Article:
Jump to Navigation

February 2014 Archives

Need Help? Don't Wait!

Bold labels are required.

Contact Information
disclaimer.

The use of the Internet or this form for communication with the firm or any individual member of the firm does not establish an attorney-client relationship. Confidential or time-sensitive information should not be sent through this form.

close

Privacy Policy

Lawmakers focus on alternative criminal penalties

The blog often focuses on the spectrum of laws in the state of Texas that address criminal behavior and criminal accusations. The condition of criminal law in Texas has a reputation for being harsh, and the state certainly carries some of the heaviest approaches to criminal prosecution in the country. What is often skirted over, however, but equally important, are the consequences that follow a criminal conviction.

Alleged "Craigslist killer" teen faces murder charge

Being accused of a crime is a serious matter, especially in the state of Texas, and in order reduce charges or eliminate prosecution altogether, one must combat a prosecutor's allegations. Implementing an element of criminal defense when one is facing a criminal conviction is a truly crucial approach.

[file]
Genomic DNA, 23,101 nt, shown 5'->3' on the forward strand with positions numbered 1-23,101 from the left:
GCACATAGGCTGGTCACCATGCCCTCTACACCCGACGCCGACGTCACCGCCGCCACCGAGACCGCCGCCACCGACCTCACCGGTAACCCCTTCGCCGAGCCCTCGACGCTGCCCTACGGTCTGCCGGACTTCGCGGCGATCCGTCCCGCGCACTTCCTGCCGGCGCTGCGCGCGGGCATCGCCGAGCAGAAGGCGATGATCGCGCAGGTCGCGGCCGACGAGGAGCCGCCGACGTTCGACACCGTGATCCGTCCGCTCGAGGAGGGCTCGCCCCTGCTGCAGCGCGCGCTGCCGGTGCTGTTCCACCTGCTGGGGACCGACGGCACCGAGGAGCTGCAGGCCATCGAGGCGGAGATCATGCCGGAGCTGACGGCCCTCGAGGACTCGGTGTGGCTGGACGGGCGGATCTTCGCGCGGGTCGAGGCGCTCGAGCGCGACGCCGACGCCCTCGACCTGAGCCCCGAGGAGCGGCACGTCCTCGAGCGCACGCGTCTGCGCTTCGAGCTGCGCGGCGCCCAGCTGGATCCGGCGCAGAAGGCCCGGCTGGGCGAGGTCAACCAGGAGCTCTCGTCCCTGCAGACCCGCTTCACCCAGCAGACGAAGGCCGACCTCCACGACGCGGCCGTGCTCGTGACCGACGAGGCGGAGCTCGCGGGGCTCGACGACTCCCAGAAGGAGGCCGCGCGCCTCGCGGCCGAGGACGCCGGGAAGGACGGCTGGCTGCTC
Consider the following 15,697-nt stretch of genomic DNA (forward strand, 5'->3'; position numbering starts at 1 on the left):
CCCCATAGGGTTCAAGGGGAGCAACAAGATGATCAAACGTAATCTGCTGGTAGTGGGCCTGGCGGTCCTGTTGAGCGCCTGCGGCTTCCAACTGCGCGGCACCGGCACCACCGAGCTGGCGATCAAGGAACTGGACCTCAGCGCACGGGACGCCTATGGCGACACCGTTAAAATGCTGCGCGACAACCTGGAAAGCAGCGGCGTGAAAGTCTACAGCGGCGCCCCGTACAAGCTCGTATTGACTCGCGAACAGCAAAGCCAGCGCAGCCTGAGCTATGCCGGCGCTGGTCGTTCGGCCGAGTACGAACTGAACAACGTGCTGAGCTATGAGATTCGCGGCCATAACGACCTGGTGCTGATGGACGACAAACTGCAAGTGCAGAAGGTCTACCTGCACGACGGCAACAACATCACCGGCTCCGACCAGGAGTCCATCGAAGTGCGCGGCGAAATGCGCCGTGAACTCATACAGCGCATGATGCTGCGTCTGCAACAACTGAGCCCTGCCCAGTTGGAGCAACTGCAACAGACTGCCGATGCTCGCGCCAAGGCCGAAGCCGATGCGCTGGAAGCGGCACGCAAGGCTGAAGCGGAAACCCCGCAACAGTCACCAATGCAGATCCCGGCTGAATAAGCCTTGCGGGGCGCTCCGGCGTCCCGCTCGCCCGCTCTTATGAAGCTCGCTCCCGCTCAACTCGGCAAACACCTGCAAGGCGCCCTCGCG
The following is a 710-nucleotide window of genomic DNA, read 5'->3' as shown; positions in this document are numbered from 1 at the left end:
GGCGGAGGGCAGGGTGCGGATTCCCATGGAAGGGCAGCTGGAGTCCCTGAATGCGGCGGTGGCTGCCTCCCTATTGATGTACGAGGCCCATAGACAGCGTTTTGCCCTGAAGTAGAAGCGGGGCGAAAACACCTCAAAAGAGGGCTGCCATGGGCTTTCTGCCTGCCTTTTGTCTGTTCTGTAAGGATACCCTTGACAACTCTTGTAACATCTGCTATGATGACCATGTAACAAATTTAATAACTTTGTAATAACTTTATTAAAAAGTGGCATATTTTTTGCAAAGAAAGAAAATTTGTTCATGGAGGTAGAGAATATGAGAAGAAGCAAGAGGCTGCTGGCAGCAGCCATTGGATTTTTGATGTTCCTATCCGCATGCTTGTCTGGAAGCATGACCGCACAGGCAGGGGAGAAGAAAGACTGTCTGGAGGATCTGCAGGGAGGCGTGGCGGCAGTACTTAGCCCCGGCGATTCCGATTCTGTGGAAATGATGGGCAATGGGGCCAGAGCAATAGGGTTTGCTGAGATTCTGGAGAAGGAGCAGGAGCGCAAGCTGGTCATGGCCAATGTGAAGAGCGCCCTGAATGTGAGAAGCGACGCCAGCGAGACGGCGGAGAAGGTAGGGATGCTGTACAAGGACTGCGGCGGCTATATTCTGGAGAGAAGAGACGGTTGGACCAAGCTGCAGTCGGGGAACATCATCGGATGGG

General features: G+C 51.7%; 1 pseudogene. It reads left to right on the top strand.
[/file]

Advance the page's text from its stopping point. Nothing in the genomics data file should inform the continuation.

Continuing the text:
Texas man not indicted for death of an officer

Many Texas residents are familiar with the fact that they are entitled to certain constitutional rights to protect themselves from unreasonable searches and seizures. This often means that before authorities are permitted to search an individual's person or their home, police must have probable cause.

Decriminalizing marijuana in Texas - could it be coming?

The State of Texas has been talking big change in these recent weeks. Previous blog posts have noted that a number of local legislators, business owners and community members have been pushing toward criminal defense reform. Specifically, there is a movement to reconfigure the criminal justice system so as to reduce sentencing applied to lessor, non-violent crimes. Recently, Governor Rick Perry hopped on the train toward reform.

FindLaw Network